Outside each location, visual observation on the spectrum analyzer showed the signal was subject to minimal multipath interference. This also provided the baseline reference unattenuated signal level. With the transmitter operating at the -20dBc level, the test setup was moved into the structure and a measurement was taken near a window. The test setup was then moved to an interior location of the structure to find a position where the digital signal failed. The distance from the window location was noted.

The digital transmitter signal level was then increased to -10dBc and the test setup was moved even further into the building to find the digital signal failure point. This distance from the original window position was also noted in meters. Audio and the spectrum analyzer display output were recorded for all measurements. The building attenuation was calculated by subtracting the inside measurement from the outside measurement.

The results of the tests are shown in Table 2. As expected, the -10dBc digital signal level provided better building penetration than the -20dBc signal level. In 75 percent of the sites tested, the analog signal quality was rated as noisy, poor or nonexistent. The -20dBc digital signal was nonexistent in these locations. When the digital carrier was raised to -10dBc, the digital signal could be received reliably in 75 percent of the test buildings. It was possible to receive the digital signal in selected location in the remaining 25 percent of the buildings.

Answers and questions

Table 2. Collected data from the building penetration tests. Measurement heights at Wilshire and the 32-unit apartment were higher inside than outside, hence the higher insider RF level. The negative attenuation is not included in the attenuation calculations.
Click here to enlarge.

CBS notes that the goal of the test to provide quantitative numbers for the various signal levels was not completely met since reception of the digital signal at -20dBc was only possible in one building while reception at -10dBc was uniformly possible throughout all but two of the buildings. Despite the lack of quantitative results, the qualitative information shows that the digital signal increase resulted in robust signal reception. CBS also notes that the improvements in digital reception did not affect the quality or reception of the analog signal.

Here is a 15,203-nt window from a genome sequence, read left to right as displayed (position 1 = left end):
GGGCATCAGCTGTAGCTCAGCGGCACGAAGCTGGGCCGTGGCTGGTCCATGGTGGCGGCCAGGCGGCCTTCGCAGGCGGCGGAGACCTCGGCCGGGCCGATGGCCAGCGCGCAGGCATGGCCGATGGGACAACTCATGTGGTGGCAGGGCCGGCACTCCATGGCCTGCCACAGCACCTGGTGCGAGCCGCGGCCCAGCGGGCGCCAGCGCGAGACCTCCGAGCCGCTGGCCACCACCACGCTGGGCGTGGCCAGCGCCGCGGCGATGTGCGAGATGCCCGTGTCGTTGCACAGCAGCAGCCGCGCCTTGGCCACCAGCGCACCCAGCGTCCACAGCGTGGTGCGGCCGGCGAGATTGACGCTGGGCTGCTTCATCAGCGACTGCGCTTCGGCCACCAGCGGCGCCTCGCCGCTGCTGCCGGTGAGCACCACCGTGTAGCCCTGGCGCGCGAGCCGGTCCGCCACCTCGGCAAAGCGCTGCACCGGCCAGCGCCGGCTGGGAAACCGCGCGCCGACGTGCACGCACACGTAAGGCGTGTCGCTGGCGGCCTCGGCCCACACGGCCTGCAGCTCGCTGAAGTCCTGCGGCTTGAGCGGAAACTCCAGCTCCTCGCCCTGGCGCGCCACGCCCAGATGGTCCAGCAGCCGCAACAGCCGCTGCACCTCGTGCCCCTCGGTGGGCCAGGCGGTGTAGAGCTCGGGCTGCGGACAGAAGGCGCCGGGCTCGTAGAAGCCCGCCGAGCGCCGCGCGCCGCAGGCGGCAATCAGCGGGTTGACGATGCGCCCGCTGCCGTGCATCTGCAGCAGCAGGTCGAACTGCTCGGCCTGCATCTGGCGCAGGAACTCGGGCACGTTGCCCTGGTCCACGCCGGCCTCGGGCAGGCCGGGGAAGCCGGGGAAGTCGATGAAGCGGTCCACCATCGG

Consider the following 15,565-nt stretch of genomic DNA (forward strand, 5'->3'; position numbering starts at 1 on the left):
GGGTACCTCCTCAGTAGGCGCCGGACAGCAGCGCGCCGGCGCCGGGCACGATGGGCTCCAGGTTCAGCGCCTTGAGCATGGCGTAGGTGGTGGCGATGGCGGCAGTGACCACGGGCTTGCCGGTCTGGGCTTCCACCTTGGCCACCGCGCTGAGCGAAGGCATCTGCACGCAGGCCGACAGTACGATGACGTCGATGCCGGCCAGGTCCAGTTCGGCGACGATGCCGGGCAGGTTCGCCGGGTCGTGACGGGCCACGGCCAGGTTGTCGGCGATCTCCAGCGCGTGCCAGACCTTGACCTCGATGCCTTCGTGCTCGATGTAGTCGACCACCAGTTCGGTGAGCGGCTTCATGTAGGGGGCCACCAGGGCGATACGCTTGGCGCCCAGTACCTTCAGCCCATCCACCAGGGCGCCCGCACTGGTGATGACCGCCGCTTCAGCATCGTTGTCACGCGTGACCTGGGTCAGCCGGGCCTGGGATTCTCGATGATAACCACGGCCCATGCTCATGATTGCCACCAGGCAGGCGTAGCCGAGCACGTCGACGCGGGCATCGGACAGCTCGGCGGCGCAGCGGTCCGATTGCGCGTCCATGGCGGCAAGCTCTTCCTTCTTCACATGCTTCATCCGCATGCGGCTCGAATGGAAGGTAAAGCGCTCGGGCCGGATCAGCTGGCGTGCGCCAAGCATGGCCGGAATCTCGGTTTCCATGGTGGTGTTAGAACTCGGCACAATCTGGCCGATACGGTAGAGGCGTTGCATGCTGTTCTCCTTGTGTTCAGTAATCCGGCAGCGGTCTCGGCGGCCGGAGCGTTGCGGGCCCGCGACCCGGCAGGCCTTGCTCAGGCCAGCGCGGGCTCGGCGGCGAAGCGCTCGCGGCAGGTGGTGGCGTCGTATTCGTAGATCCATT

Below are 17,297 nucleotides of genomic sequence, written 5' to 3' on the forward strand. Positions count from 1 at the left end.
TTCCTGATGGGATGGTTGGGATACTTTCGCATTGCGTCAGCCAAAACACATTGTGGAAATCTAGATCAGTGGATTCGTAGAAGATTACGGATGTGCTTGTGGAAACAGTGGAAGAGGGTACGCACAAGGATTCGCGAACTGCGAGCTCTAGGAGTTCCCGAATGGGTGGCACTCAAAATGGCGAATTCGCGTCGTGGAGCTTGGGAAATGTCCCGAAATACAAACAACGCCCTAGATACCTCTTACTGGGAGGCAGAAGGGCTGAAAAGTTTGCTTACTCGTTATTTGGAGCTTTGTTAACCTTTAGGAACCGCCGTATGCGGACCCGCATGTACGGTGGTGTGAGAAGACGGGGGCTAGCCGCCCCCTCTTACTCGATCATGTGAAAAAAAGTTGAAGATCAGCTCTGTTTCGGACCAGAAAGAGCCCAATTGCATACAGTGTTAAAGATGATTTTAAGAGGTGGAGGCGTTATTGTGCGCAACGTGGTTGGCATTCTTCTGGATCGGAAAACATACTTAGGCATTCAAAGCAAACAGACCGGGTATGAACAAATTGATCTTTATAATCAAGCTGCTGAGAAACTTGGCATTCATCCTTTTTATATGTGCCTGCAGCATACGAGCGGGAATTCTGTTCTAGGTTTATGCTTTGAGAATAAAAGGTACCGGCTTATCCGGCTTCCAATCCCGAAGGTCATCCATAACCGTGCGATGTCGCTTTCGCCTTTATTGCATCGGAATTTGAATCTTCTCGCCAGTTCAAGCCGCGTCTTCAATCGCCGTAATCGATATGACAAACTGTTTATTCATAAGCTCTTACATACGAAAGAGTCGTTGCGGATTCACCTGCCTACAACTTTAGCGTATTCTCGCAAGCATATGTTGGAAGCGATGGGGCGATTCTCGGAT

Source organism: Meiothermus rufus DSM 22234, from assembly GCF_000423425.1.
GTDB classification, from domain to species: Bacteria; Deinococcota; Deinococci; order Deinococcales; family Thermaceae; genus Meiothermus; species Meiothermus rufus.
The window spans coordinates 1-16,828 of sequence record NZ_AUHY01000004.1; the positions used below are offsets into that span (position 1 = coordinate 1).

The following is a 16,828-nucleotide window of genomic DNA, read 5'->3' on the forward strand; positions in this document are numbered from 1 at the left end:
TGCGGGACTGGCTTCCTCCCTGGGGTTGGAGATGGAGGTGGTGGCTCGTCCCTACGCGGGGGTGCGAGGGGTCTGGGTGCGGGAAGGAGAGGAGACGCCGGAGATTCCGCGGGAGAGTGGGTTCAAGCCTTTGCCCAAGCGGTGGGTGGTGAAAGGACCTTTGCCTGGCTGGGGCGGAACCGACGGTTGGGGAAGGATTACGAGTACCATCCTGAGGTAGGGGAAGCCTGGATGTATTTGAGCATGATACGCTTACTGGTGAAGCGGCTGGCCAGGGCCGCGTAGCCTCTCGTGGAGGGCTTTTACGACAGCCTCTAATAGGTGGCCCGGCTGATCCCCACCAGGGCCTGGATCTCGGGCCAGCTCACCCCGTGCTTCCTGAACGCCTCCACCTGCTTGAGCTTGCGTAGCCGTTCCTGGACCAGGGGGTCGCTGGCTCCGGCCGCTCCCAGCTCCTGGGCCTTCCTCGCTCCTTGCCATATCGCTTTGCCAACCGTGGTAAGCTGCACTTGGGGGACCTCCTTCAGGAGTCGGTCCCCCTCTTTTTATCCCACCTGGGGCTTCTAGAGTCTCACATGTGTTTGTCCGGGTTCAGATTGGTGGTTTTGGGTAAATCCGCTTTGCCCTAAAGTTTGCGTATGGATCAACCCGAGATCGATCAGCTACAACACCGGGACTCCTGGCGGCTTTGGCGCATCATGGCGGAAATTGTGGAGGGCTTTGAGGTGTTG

The underground garage tests were designed to evaluate reception in a structure with severe building attenuation and obstruction. In Studio City Place parking, the -20dBc signal failed at the bottom of the ramp even though analog reception was good. At -10dBc, digital reception was possible almost throughout the garage even when analog reception was noisy.

In Ralph’s Parking, the -20dBc digital signal failed about 30 feet into the building. At -10dBc, the digital signal could be received about 165 within the building. At this same point, the analog signal quality was deemed not acceptable to most listeners.

The study concludes that except for locations near the transmitter site, a digital signal at -20dBc is difficult to receive at an indoor location, while a digital signal at -10dBc yields a signal level that provides reception quality better than analog coverage. CBS notes that the power increase would help promote the widespread adoption of digital radio.

Thanks to Glynn Walden and CBS Radio for supplying the report details to prepare this article.